Once the bond has been made, it’s time to record. This is my favorite part of recording a new song- The first vocal takes. This is especially exciting to me when I’m working with a vocalist, because I get to hear and feel their take on my lyrics and how they interact with the musical accompaniment.
When working with a vocalist, I generally like to create a physical environment that keeps the the vocalist as comfortable as possible. When someone is comfortable, they tend to give some of the best performances. They feel that they have the ability to express their feelings fully, and this is a huge win for your working relationship with this vocalist for the future and a huge win for the recording.
When someone is comfortable, they tend to give some of the best performances. (Pic of Lynda Arnold).
Generally, I like to get the main vocals recorded in one session. And then schedule a second session where the vocalist comes back in an lays down the harmonies. After the first session, I’ll email the rough recording to the talent, and give them a few days to create some harmonies. Or, I’ll create harmonies with Melodyne, send them this recording and let the vocalist learn the harmonies I’ve created.
After the vocalist is gone, this is another treasured moment where I get to decide what I like, and don’t like. This goes for instrumentation and vocal recordings alike. And, this is the place where I really begin asking myself the question, “Does this add to the emotion?” every time I add something new, or take something away.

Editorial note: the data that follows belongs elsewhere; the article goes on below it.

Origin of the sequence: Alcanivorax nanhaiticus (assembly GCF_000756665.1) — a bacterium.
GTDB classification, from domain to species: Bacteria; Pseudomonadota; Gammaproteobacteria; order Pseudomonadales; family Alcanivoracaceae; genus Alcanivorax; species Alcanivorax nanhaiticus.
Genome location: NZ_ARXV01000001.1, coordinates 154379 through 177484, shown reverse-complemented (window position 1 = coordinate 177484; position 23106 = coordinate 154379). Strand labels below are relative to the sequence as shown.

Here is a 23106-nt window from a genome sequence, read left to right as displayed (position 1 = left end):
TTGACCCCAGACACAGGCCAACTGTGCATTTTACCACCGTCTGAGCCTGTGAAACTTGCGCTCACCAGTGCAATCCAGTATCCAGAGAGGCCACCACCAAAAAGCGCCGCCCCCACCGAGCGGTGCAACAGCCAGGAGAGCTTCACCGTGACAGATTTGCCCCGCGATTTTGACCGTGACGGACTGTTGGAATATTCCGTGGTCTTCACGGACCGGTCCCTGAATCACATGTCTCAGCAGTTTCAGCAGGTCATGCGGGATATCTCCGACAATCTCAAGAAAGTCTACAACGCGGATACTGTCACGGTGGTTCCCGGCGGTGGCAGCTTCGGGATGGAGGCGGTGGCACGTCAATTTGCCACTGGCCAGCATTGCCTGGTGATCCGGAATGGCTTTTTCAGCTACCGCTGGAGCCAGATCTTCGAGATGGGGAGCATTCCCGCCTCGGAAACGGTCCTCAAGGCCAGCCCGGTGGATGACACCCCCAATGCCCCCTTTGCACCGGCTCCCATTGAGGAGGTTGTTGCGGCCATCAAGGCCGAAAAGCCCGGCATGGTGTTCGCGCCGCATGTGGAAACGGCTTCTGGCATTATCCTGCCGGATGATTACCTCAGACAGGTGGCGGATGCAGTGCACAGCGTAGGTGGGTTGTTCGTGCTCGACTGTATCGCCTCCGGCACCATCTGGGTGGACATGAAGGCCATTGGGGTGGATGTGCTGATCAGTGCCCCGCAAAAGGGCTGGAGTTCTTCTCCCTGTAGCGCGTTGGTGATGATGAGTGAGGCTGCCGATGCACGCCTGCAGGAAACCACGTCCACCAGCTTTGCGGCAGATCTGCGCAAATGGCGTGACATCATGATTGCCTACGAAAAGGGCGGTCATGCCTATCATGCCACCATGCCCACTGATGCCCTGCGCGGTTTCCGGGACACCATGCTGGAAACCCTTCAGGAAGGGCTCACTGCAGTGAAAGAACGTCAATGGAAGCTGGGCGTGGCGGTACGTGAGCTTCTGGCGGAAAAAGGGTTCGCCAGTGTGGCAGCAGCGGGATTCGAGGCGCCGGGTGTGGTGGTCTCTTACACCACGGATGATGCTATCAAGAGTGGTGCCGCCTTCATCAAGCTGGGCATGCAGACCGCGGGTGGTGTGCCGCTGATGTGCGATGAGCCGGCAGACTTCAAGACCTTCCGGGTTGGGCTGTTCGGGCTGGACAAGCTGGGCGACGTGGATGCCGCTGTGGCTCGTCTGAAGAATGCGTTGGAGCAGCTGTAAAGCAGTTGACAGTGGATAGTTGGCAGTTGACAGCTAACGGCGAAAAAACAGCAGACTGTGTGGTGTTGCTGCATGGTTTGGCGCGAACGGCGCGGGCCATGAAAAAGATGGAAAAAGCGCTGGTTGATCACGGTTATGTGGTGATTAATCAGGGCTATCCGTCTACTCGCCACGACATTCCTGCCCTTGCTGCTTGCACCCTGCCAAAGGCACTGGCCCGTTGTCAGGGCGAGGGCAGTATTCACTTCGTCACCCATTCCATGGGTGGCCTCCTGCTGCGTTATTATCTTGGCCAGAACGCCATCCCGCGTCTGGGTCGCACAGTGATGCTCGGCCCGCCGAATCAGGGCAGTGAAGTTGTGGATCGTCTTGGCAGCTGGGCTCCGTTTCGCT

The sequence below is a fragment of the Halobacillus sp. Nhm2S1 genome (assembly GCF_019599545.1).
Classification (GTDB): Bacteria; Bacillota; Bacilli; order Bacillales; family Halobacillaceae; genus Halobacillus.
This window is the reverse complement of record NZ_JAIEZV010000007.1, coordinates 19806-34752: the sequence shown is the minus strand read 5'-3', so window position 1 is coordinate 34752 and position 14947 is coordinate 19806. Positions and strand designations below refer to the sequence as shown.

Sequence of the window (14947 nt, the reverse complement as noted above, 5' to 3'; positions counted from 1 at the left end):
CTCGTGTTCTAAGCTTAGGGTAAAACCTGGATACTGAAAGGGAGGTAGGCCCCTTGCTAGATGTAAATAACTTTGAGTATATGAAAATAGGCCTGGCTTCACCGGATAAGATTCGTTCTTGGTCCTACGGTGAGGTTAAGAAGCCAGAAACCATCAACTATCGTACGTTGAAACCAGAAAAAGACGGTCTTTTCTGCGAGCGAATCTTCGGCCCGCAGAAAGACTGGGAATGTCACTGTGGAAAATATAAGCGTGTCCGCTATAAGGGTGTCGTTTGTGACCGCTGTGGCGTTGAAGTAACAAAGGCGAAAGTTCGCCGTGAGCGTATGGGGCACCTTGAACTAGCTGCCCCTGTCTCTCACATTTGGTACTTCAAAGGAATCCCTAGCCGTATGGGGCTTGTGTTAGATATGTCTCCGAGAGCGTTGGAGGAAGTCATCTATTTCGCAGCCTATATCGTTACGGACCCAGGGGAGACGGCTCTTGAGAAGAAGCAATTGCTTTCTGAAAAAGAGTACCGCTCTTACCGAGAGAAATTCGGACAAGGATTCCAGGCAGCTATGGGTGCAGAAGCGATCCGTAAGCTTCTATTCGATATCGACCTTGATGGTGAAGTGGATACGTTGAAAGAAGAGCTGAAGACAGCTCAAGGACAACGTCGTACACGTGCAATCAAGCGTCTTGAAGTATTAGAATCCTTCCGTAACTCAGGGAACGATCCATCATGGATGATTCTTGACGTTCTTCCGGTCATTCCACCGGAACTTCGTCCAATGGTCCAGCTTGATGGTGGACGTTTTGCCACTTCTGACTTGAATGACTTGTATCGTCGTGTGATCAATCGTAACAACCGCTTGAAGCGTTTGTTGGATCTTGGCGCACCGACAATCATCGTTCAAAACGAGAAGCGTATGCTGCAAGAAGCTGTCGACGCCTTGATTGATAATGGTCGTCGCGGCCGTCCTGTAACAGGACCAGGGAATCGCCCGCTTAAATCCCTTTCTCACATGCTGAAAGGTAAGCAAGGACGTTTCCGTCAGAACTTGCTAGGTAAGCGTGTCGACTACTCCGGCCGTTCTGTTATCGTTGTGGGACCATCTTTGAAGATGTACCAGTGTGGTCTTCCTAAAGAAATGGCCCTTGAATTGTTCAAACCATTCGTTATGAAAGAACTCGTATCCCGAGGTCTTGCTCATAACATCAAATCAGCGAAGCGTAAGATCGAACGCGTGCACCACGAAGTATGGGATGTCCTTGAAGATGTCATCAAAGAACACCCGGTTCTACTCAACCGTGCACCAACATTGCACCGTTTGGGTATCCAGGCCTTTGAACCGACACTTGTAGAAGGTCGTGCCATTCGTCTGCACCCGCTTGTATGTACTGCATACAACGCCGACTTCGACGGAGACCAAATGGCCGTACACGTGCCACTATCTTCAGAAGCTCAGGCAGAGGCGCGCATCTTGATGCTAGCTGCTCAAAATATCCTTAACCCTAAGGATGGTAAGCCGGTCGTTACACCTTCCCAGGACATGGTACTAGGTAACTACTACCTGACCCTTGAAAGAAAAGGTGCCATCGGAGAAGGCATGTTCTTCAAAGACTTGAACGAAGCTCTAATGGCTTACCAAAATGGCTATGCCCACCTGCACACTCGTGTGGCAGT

If I’m still getting chills, I know I’m on the right track.
After all, with computers, it’s really easy to add track after track of new instrumentation, as well as stack tons of vocal effects. Personally, I tend to spend more time with compressors, and EQs at this point. I’ll focus on making the vocals sound as intimate as possible. While I work, on making the vocals sound great, I’ll notice if I start humming anything new, or hearing anything new. Do I hear a lead melody? Do I hear a crash cymbal in a certain spot? This approach helps me produce more organically.
This is also the time where I take a lot of breaks. One ten minute break on each hour. Coming back from each break, I’ll take a listen and note the emotion levels. If I’m still getting chills, I know I’m on the right track. If I feel like I’m losing the emotion, I’ll refer back to the earliest recordings of the song. This is where you can, a lot of the time, find what you lost through hours of editing. And, if you really feel like you’ve lost it... Put it to bed and come back the next day!
These are some helpful tips I’ve learned over the years. In some cases, I learned them the hard way. The main thing to remember is that just because you wrote some emotional lyrics, doesn’t necessarily mean that they’ll be recorded emotionally. Capturing a performance can be tricky work. But, if you’re smart and considerate to the needs of your talent, or to yourself, you’ll be amazed at what you can get on tape.